Firebird's on an arch? Oh.

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The Charlotte daily paper today has an insightful op-ed column by my friend Mark West, a UNC Charlotte English professor and former CL contributor, about the arts in Charlotte. Mark sees a revival of the arts here, and of the city through a renewed arts scene, and uses the “Firebird” sculpture at the new Bechtler Museum as a symbol of that revival. Like I said, it’s an insightful, and compelling, piece on the arts in the city, and I’ll let you read it for yourself.

My point here, as it was in yesterday’s CL blog, is about language. I love arts of all kinds, including sculpture, and although I don’t have an especially refined visual sense, I’m not an arts dullard, either. But here’s the thing: I wish the Bechtler Museum had kept the original title of the sculpture, or at least a more complete translation of it: “Le Grand Oiseau de Feu sur L’Arche,” or, “The Great Firebird On an Arch,” or just “Great Firebird On Arch.” Why? Because then I wouldn’t have made the same mistake a lot of Charlotteans who see the sculpture make, that is, thinking it’s a rather smallish Firebird on two giant, incredibly bowed legs.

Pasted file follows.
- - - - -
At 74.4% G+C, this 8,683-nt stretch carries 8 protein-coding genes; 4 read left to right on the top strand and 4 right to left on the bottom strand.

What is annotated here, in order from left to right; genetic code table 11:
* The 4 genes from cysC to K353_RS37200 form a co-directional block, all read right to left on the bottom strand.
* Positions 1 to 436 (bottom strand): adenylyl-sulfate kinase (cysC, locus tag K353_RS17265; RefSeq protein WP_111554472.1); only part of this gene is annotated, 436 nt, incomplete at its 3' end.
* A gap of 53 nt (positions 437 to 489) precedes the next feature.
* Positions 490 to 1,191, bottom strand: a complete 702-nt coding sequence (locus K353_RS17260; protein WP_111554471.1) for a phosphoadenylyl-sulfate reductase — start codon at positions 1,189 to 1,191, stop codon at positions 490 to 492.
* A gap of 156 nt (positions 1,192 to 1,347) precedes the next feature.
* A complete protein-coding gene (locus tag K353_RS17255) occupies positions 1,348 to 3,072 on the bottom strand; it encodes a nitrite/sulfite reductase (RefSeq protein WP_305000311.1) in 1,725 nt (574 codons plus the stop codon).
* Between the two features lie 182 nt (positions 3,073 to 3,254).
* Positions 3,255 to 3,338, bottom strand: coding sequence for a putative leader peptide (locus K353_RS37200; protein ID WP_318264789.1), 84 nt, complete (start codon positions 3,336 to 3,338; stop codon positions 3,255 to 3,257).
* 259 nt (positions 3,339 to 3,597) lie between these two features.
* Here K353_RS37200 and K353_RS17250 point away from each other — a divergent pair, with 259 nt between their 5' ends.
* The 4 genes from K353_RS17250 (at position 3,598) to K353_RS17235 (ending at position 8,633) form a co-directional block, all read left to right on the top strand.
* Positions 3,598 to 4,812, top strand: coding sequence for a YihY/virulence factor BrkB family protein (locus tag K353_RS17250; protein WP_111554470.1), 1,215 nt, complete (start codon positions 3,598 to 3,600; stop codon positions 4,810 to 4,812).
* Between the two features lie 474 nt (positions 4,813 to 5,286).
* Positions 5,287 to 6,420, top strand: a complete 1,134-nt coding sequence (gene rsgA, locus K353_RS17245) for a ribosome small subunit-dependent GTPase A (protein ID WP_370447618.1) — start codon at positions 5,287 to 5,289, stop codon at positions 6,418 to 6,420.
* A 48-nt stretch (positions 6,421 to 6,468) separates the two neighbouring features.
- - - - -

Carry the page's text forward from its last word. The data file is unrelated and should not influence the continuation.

It was interesting to hear comments about “Firebird” while milling around during intermission at the Knight  Theater’s Neko Case concert: “It’s beautiful, isn’t it?” “Uh-huh, but what’s up with the gigantic legs?” “I don’t know, but I still think it’s beautiful.” ... “It’d look better without the bowlegs.” ... “It must have been made during the ‘70s — it's wearing elephant bellbottoms.” That last comment led a small group to think of nicknames for the sculpture, finally deciding to name it “Disco Chicken,” which I admit I thought was pretty funny. Now, though, I feel like a moron since Mark West has clarified things, and explained that the sculpture is a Firebird perched on an arch, which changes things, er, pretty damned significantly. Again, the importance of language is made plain as day: if the original title had been kept, everyone would automatically know it’s a bird on a big arch instead of a horribly bowlegged bird, probably now extinct because its wings couldn’t lift its giant legs off the ground. Or if not that, then a Disco Chicken.

NOT elephant bellbottoms: "Firebird" by Niki de Saint Phalle, in an earlier location. Now, see the arch?
  • NOT elephant bellbottoms: "Firebird" by Niki de Saint Phalle, in an earlier location. Now, see the arch?


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